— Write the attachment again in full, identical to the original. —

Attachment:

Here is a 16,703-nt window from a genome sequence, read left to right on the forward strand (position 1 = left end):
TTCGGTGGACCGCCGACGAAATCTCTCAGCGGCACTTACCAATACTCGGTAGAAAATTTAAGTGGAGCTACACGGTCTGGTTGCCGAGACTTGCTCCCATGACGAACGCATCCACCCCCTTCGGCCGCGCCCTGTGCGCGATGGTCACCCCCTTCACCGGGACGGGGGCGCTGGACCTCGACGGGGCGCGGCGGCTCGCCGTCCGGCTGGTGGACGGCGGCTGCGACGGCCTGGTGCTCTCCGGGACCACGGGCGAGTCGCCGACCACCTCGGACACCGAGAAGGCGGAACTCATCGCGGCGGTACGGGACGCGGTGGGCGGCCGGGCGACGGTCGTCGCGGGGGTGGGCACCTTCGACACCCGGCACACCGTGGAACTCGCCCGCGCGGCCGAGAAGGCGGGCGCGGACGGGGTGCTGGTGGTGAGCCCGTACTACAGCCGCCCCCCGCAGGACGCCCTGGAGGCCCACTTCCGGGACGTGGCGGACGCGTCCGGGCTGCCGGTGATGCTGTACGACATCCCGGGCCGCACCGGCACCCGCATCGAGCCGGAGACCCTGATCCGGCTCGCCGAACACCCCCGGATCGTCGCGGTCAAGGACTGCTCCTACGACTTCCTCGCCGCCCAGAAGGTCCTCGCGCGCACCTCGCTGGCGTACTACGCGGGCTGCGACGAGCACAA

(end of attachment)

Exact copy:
Here is a 16,703-nt window from a genome sequence, read left to right on the forward strand (position 1 = left end):
TTCGGTGGACCGCCGACGAAATCTCTCAGCGGCACTTACCAATACTCGGTAGAAAATTTAAGTGGAGCTACACGGTCTGGTTGCCGAGACTTGCTCCCATGACGAACGCATCCACCCCCTTCGGCCGCGCCCTGTGCGCGATGGTCACCCCCTTCACCGGGACGGGGGCGCTGGACCTCGACGGGGCGCGGCGGCTCGCCGTCCGGCTGGTGGACGGCGGCTGCGACGGCCTGGTGCTCTCCGGGACCACGGGCGAGTCGCCGACCACCTCGGACACCGAGAAGGCGGAACTCATCGCGGCGGTACGGGACGCGGTGGGCGGCCGGGCGACGGTCGTCGCGGGGGTGGGCACCTTCGACACCCGGCACACCGTGGAACTCGCCCGCGCGGCCGAGAAGGCGGGCGCGGACGGGGTGCTGGTGGTGAGCCCGTACTACAGCCGCCCCCCGCAGGACGCCCTGGAGGCCCACTTCCGGGACGTGGCGGACGCGTCCGGGCTGCCGGTGATGCTGTACGACATCCCGGGCCGCACCGGCACCCGCATCGAGCCGGAGACCCTGATCCGGCTCGCCGAACACCCCCGGATCGTCGCGGTCAAGGACTGCTCCTACGACTTCCTCGCCGCCCAGAAGGTCCTCGCGCGCACCTCGCTGGCGTACTACGCGGGCTGCGACGAGCACAA